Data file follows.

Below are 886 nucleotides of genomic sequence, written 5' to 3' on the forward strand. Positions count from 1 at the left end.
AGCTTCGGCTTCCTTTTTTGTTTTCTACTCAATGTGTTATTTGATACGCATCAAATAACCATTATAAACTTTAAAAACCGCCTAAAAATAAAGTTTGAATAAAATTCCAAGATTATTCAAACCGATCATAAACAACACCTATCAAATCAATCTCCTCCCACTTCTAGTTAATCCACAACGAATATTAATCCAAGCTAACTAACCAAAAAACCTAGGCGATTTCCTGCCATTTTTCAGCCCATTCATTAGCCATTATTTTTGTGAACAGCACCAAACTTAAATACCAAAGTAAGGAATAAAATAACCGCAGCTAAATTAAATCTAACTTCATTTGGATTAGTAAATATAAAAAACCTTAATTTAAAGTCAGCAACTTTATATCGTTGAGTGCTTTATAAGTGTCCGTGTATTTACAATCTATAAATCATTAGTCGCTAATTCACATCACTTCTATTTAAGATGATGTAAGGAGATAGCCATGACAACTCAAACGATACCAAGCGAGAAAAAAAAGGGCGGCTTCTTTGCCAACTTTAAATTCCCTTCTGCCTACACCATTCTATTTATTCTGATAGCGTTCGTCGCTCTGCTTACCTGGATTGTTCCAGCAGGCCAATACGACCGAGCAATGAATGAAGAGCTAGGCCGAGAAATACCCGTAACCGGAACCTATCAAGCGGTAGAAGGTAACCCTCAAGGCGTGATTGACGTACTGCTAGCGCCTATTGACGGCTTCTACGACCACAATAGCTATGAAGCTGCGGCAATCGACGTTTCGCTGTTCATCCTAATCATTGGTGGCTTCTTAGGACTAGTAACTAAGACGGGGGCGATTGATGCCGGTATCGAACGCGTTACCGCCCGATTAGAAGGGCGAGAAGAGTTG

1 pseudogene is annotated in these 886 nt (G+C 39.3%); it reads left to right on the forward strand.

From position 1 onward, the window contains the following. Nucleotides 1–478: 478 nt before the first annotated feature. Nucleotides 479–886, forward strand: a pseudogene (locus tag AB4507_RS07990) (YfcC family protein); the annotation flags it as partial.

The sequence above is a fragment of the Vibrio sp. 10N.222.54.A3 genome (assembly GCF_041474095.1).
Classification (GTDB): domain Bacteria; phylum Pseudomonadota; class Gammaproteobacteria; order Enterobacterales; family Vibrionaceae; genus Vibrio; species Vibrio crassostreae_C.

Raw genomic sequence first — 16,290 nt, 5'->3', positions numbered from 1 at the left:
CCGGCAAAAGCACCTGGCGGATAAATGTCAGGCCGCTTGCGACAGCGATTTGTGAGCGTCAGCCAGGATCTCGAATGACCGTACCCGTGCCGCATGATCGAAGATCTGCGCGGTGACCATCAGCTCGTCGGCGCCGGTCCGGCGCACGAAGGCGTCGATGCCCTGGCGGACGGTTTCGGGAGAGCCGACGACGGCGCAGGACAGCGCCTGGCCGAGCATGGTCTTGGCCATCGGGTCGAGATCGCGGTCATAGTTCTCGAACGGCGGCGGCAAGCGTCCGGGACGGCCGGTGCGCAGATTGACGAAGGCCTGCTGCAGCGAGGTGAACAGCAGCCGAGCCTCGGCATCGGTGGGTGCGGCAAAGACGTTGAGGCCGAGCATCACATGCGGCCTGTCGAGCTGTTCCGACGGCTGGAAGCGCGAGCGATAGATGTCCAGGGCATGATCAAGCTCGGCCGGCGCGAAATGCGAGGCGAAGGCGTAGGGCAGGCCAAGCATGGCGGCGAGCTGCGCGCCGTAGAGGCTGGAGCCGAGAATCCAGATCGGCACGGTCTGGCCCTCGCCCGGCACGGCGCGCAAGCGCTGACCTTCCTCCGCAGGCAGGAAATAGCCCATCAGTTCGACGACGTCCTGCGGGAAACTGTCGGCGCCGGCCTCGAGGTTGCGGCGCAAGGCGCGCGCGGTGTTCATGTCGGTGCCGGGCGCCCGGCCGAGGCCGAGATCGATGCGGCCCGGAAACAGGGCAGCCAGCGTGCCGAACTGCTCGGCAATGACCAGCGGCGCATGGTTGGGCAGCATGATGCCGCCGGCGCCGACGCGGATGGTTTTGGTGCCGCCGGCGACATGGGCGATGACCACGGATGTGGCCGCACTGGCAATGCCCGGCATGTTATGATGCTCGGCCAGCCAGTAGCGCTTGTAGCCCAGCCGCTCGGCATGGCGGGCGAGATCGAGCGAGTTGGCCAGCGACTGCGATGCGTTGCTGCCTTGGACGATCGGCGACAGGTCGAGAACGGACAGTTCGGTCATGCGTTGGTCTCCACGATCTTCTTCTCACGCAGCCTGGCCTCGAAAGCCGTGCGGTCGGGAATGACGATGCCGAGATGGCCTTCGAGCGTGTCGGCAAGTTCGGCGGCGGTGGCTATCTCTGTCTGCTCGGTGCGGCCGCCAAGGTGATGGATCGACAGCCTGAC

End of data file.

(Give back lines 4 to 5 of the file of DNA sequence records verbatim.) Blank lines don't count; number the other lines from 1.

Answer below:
From position 1 onward, the window contains the following. Nucleotides 1–478: 478 nt before the first annotated feature. Nucleotides 479–886, forward strand: a pseudogene (locus tag AB4507_RS07990) (YfcC family protein); the annotation flags it as partial.

The sequence above is a fragment of the Vibrio sp. 10N.222.54.A3 genome (assembly GCF_041474095.1).